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How Would Obama’s Troops Decision Impact Afghan War?

Margaret Warner sits down with two reporters who cover the Pentagon to sort through the various options President Obama is likely weighing as he prepares to make an announcement on the war in Afghanistan.

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    The White House said today, Mr. Obama would address the nation on Tuesday, at 8:00 p.m., from the U.S. Military Academy at West Point.

    Margaret Warner has more on the options.


    On Monday night, President Obama wrapped up the last of 10 meetings with his national security team. For months, they have been reviewing and debating troop increase options for Afghanistan, reportedly ranging from 10,000 to 80,000. The options were presented by his new commander on the ground, General Stanley McChrystal.

    They would augment the — augment the 68,000 U.S. troops there now. NATO countries have contributed another 35,000.

    For more on what could be done with different options, we turn to Elisabeth Bumiller, Pentagon correspondent for The New York Times, and Mark Thompson, national security correspondent for TIME magazine.

    Welcome to you both.

    First of all, Elisabeth, what was really the range of options that was given active consideration here?


    It was really 40,000 to 10,000. The White House quickly discarded the 80,000 option as — as — as way too big and not doable with the army that the United States has right now.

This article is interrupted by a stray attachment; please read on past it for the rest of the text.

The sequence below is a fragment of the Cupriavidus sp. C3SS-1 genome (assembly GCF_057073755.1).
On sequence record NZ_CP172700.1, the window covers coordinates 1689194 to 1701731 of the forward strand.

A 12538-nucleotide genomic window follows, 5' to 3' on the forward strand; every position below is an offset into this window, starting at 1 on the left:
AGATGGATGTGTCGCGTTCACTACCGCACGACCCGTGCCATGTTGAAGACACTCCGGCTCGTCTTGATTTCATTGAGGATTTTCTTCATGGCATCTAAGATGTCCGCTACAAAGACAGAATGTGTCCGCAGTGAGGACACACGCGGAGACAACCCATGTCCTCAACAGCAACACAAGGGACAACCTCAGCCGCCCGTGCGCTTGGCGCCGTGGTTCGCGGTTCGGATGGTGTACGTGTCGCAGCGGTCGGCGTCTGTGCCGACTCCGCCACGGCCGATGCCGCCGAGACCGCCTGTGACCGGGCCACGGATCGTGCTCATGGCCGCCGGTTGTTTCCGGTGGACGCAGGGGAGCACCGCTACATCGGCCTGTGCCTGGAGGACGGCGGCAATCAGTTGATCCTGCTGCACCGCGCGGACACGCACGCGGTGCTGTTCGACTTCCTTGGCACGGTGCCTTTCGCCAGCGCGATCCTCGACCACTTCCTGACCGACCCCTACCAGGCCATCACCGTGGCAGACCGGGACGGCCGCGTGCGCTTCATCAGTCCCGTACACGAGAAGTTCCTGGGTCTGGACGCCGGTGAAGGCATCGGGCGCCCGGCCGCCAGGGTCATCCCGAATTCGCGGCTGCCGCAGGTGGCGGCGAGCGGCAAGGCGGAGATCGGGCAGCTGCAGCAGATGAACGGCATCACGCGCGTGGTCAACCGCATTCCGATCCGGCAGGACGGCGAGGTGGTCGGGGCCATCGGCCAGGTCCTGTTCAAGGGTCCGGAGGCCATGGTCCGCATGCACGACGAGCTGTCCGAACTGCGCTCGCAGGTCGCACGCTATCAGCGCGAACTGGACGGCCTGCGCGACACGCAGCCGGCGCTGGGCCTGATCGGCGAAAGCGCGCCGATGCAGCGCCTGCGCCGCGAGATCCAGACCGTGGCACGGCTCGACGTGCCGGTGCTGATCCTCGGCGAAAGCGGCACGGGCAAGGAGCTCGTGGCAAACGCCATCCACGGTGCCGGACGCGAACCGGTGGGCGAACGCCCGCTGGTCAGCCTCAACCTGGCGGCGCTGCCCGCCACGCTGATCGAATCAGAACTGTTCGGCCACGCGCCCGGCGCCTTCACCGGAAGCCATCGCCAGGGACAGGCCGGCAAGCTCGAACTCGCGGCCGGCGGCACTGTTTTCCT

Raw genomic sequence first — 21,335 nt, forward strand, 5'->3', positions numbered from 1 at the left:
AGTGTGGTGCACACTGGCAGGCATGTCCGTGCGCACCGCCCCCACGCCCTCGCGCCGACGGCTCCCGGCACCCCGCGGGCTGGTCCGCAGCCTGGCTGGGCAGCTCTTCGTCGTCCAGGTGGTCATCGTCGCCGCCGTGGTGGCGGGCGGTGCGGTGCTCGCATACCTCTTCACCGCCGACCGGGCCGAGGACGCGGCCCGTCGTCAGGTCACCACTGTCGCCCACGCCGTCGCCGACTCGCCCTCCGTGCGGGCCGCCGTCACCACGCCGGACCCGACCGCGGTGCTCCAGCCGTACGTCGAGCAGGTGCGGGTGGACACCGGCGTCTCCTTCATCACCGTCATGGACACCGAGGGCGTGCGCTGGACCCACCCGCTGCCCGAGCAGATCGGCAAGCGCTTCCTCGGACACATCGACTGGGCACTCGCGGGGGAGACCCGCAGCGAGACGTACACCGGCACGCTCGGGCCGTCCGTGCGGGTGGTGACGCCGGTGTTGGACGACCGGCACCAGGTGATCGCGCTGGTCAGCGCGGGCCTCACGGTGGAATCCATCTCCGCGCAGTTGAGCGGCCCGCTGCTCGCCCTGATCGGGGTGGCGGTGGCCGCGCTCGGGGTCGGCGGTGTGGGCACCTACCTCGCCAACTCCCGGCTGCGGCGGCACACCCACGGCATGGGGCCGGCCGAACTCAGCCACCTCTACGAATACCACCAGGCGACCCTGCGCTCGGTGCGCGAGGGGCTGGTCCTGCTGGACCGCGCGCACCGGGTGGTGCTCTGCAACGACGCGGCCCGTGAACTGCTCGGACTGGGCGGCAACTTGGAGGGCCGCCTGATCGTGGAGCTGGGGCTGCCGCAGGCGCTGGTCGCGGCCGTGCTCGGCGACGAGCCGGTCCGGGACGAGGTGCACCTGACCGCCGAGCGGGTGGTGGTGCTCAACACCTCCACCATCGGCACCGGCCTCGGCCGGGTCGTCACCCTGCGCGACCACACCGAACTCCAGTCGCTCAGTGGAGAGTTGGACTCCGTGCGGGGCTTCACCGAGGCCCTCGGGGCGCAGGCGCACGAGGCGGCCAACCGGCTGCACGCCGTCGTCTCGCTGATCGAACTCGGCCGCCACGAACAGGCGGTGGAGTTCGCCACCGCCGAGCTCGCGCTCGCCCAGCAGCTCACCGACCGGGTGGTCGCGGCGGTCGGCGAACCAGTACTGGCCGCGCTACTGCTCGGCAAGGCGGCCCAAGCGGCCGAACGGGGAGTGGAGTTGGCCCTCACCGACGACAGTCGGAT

So, if we — let's start at the high end, 40,000. Based on the unclassified memo that everybody has seen of General McChrystal's, and your own reporting, what would he — what is he likely to do, if he were to get that many troops?


    The consensus is that he would send a large number of troops to the south, perhaps 15,000 troops to Kandahar Province, which is the Taliban heartland, to try and get control of that province.

    And there would be another perhaps 5,000 sent to Helmand Province, which is the breadbasket of Afghanistan. It's the center of the opium culture, where poppies grow and where the Taliban control a lot of the poppy crop. And, therefore, it's a big source of income for them.

    The United States would like to see more pomegranates and wheat and other grains grown there. Probably another 5,000 would be sent to the east, to the border of Pakistan, to what — the three provinces that border south — north and south Waziristan and Pakistan, which is the al-Qaida stronghold.


    Is that — is that what you're picking up, Mark? And — and, if so, why the focus on Kandahar? That would really be a new venture for the U.S. That's where the British troops have been.

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